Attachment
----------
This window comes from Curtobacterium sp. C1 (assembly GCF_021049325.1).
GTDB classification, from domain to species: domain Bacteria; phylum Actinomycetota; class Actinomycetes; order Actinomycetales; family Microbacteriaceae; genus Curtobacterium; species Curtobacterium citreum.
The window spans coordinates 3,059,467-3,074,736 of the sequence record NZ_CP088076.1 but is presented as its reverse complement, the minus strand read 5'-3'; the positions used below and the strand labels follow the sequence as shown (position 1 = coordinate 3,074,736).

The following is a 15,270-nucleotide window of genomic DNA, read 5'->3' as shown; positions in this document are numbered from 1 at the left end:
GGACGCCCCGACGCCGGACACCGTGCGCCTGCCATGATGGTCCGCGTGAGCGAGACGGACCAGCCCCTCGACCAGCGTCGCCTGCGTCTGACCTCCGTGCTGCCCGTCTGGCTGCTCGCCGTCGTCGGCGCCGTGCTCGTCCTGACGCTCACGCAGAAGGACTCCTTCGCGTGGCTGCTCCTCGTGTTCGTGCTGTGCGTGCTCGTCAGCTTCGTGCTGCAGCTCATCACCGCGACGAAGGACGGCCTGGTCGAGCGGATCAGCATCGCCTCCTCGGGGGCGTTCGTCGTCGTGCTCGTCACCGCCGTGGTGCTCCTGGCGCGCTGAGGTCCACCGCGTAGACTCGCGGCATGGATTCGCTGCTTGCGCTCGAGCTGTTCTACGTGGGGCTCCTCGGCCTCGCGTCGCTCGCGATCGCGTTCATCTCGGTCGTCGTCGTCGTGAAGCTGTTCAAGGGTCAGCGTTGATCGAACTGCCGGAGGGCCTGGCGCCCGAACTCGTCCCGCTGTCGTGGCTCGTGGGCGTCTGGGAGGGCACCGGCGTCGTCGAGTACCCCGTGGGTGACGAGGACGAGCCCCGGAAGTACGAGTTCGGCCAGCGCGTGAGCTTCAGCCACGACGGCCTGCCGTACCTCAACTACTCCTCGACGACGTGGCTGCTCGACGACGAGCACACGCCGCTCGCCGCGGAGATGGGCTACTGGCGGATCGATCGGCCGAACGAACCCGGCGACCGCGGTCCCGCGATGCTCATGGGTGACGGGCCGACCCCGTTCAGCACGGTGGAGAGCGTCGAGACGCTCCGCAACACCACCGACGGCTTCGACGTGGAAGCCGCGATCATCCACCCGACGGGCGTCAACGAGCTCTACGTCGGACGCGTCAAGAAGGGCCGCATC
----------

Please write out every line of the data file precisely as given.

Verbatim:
This window comes from Curtobacterium sp. C1 (assembly GCF_021049325.1).
GTDB classification, from domain to species: domain Bacteria; phylum Actinomycetota; class Actinomycetes; order Actinomycetales; family Microbacteriaceae; genus Curtobacterium; species Curtobacterium citreum.
The window spans coordinates 3,059,467-3,074,736 of the sequence record NZ_CP088076.1 but is presented as its reverse complement, the minus strand read 5'-3'; the positions used below and the strand labels follow the sequence as shown (position 1 = coordinate 3,074,736).

The following is a 15,270-nucleotide window of genomic DNA, read 5'->3' as shown; positions in this document are numbered from 1 at the left end:
GGACGCCCCGACGCCGGACACCGTGCGCCTGCCATGATGGTCCGCGTGAGCGAGACGGACCAGCCCCTCGACCAGCGTCGCCTGCGTCTGACCTCCGTGCTGCCCGTCTGGCTGCTCGCCGTCGTCGGCGCCGTGCTCGTCCTGACGCTCACGCAGAAGGACTCCTTCGCGTGGCTGCTCCTCGTGTTCGTGCTGTGCGTGCTCGTCAGCTTCGTGCTGCAGCTCATCACCGCGACGAAGGACGGCCTGGTCGAGCGGATCAGCATCGCCTCCTCGGGGGCGTTCGTCGTCGTGCTCGTCACCGCCGTGGTGCTCCTGGCGCGCTGAGGTCCACCGCGTAGACTCGCGGCATGGATTCGCTGCTTGCGCTCGAGCTGTTCTACGTGGGGCTCCTCGGCCTCGCGTCGCTCGCGATCGCGTTCATCTCGGTCGTCGTCGTCGTGAAGCTGTTCAAGGGTCAGCGTTGATCGAACTGCCGGAGGGCCTGGCGCCCGAACTCGTCCCGCTGTCGTGGCTCGTGGGCGTCTGGGAGGGCACCGGCGTCGTCGAGTACCCCGTGGGTGACGAGGACGAGCCCCGGAAGTACGAGTTCGGCCAGCGCGTGAGCTTCAGCCACGACGGCCTGCCGTACCTCAACTACTCCTCGACGACGTGGCTGCTCGACGACGAGCACACGCCGCTCGCCGCGGAGATGGGCTACTGGCGGATCGATCGGCCGAACGAACCCGGCGACCGCGGTCCCGCGATGCTCATGGGTGACGGGCCGACCCCGTTCAGCACGGTGGAGAGCGTCGAGACGCTCCGCAACACCACCGACGGCTTCGACGTGGAAGCCGCGATCATCCACCCGACGGGCGTCAACGAGCTCTACGTCGGACGCGTCAAGAAGGGCCGCATC